Week 4

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Machine Learning

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I recently completed the Stanford University Machine Learning online course available via Coursera and taught by Professor Andrew Ng. A companion post I’ve written surveys the course contents and provides some personal perspectives on the experience.  It includes a worked example of a data compression technique called Principal Component Analysis. The course exercises are conducted using the MATLAB environment whose origins go all the way back to Alan Turing, creator of the eponymous test for determining a machine’s ability to exhibit intelligent behaviour.

Machine Learning can be considered as a key subset within the broader field of Artificial Intelligence which this week marked a major milestone with the news that Deep Mind’s AlphaGo system had beaten Europe’s best Go player at the legendarily difficult game 5 times in a row.  Perhaps the most important aspect of this amazing feat lies in the cunning combination of AI and Machine Learning techniques being used to achieve it.  They are more sophisticated versions of the same concepts covered in online courses – notably neural nets and reinforcement learning:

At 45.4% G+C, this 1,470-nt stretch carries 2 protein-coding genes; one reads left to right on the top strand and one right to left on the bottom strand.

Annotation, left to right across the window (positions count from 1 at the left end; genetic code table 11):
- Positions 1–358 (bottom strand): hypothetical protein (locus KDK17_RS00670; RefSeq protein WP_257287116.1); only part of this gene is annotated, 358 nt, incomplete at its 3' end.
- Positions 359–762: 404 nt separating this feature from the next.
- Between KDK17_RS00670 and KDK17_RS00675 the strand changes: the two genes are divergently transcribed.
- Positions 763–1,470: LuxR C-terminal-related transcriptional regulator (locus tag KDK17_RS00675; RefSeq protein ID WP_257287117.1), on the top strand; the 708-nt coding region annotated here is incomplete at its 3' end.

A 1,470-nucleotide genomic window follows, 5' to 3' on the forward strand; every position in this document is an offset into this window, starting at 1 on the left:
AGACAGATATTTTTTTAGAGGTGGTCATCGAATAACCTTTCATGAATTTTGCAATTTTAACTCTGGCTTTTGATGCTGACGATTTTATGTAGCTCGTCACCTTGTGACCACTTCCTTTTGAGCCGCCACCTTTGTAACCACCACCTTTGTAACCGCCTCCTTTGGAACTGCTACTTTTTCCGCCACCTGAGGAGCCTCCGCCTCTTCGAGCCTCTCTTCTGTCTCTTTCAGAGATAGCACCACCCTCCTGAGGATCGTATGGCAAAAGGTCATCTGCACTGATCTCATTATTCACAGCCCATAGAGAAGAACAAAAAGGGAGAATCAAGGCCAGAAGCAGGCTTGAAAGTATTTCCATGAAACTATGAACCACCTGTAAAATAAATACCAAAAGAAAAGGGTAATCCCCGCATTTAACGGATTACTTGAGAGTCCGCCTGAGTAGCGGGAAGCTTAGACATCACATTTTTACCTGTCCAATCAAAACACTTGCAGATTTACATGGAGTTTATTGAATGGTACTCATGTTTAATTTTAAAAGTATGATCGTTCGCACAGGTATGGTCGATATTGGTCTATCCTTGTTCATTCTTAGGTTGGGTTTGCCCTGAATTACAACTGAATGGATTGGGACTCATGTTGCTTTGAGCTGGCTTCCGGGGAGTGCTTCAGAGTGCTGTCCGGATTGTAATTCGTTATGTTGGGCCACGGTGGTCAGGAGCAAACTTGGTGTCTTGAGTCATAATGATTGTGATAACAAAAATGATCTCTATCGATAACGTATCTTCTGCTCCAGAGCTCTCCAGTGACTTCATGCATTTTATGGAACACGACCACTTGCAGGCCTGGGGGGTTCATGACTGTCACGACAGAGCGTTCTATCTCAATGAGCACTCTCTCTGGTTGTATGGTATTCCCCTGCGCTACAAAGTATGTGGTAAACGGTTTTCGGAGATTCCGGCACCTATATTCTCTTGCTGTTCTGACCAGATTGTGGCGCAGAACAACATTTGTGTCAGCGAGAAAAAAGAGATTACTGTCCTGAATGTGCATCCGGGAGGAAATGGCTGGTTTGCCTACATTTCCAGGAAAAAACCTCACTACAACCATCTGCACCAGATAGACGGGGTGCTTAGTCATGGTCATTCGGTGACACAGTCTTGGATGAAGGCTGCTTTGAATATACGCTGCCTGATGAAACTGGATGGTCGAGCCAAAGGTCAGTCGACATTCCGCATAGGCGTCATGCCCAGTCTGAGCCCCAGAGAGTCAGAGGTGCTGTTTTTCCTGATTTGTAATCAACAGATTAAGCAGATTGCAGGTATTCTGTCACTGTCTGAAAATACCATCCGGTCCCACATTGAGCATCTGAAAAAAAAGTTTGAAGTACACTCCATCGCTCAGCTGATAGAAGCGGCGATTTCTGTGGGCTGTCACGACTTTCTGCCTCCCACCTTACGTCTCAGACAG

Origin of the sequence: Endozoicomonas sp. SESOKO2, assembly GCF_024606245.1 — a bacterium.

After training on 30 million human moves, a DeepMind neural net could predict the next human move about 57 percent of the time—an impressive number (the previous record was 44 percent). Then Hassabis and team matched this neural net against slightly different versions of itself through what’s called reinforcement learning. Essentially, as the neural nets play each other, the system tracks which move brings the most reward

It’s an achievement with profound implications that have resonated around the tech world this week:

it’s conceivable that AlphaGo could play the game at a level that no human could ever attain. Hassabis said that games like Go represent perfect stepping stones for researchers to hit on the pathway to potentially creating something that could be considered a true artificial intelligence system. … Google has cracked what has long been held as one of the “grand challenges” in AI research, giving credence to the idea that true, general-purpose, artificial intelligence may be possible.

The Kernel’s Cyborg issue recently reminded readers that Roy Batty the leader of the runaway replicants in Bladerunner, was “incepted” in Philip K. Dick’s storyline on Friday January 8th 2016.


Go notwithstanding, we’re a long way from the fictional Nexus 6 but the date is an appropriate signifier that we are already living in a future where AI is big and going to get bigger.   Data from the US job market suggests demand is already beginning to eclipse other skillsets and that “AI skills are commanding the premium that big data know how used to“.

Artificial Intelligence on the loose